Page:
In late 2018, Sempo used its platform to deliver cash aid to refugees based in the Greek city of Athens, Iraqi Kurdistan, as well as Beirut and Akkar in Lebanon. According to Sempo, the programs saw the “creation of a digital credit transfer platform that is easy for both vendors and recipients to use, regardless of literacy and existing levels of financial inclusion.” The company also noted that it was able to increase the transparency of the program by leveraging distributed ledger technology.
Stablecoin issuance as cash aid
Sempo’s Nick Williams told Cointelegraph that MakerDAO and Sempo developed a process for UnBlocked Cash that distributed DAI-backed digital vouchers, which were redeemable for fiat currency, to Vanuatu citizens.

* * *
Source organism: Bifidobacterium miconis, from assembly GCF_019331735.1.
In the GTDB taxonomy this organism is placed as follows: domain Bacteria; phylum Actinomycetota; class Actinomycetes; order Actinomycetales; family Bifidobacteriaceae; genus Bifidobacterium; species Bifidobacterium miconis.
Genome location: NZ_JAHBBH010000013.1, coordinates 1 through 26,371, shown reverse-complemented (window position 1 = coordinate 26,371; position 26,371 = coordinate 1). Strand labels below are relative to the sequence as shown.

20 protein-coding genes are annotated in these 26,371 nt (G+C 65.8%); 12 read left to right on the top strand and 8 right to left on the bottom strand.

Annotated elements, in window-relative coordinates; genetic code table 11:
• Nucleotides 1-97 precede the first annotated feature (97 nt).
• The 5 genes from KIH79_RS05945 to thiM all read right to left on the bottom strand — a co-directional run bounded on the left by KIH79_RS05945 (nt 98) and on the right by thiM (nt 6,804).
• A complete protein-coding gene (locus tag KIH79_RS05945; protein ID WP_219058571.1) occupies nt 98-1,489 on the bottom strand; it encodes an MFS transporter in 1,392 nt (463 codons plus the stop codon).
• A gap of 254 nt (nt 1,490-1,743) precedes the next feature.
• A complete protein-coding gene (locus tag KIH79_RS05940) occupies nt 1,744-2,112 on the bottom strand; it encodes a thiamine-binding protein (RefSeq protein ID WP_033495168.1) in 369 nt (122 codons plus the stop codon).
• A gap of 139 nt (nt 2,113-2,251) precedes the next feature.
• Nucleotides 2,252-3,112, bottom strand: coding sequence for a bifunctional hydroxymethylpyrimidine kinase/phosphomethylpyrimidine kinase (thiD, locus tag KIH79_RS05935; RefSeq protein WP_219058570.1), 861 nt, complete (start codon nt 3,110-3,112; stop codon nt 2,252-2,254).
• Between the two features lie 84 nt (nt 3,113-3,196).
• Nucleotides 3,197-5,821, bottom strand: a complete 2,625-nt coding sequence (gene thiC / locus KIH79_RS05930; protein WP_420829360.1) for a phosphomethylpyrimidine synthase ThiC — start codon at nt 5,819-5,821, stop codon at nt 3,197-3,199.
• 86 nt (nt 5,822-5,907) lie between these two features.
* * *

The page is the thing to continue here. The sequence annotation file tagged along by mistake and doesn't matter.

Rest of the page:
“Dai was used as collateral for a special e-voucher, which means that vendors can be reimbursed by anyone who meets the regulatory requirements of the Vanuatu Government. This gives the platform capacity for much lower cost overheads, as well as creating the foundations for open financial ecosystems in the communities that need them.”
Greg DiPrisco, head of business development for the Maker Foundation, told Cointelegraph that “Sempo was convinced that Dai was the best solution for their needs and thus went through the proper channels to ensure that they could use it in the pilot.” DiPrisco described the initiative as “a testament to the power of a decentralized stablecoin to empower disenfranchised populations.”